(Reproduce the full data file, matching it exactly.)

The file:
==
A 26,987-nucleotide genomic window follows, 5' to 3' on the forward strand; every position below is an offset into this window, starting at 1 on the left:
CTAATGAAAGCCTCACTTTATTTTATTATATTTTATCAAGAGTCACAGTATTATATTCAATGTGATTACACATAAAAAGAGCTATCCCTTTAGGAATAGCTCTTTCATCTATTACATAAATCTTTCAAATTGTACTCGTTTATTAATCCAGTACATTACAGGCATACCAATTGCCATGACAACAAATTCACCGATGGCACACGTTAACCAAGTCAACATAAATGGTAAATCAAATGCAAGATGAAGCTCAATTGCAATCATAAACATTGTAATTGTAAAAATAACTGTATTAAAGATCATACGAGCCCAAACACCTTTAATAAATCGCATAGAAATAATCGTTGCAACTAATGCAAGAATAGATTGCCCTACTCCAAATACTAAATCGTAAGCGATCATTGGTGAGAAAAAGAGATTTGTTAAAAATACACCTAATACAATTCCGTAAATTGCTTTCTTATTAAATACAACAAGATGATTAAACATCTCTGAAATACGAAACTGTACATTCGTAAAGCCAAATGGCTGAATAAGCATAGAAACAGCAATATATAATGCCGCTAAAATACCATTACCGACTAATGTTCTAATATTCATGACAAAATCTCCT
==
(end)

A 26,987-nucleotide genomic window follows, 5' to 3' on the forward strand; every position below is an offset into this window, starting at 1 on the left:
CTAATGAAAGCCTCACTTTATTTTATTATATTTTATCAAGAGTCACAGTATTATATTCAATGTGATTACACATAAAAAGAGCTATCCCTTTAGGAATAGCTCTTTCATCTATTACATAAATCTTTCAAATTGTACTCGTTTATTAATCCAGTACATTACAGGCATACCAATTGCCATGACAACAAATTCACCGATGGCACACGTTAACCAAGTCAACATAAATGGTAAATCAAATGCAAGATGAAGCTCAATTGCAATCATAAACATTGTAATTGTAAAAATAACTGTATTAAAGATCATACGAGCCCAAACACCTTTAATAAATCGCATAGAAATAATCGTTGCAACTAATGCAAGAATAGATTGCCCTACTCCAAATACTAAATCGTAAGCGATCATTGGTGAGAAAAAGAGATTTGTTAAAAATACACCTAATACAATTCCGTAAATTGCTTTCTTATTAAATACAACAAGATGATTAAACATCTCTGAAATACGAAACTGTACATTCGTAAAGCCAAATGGCTGAATAAGCATAGAAACAGCAATATATAATGCCGCTAAAATACCATTACCGACTAATGTTCTAATATTCATGACAAAATCTCCT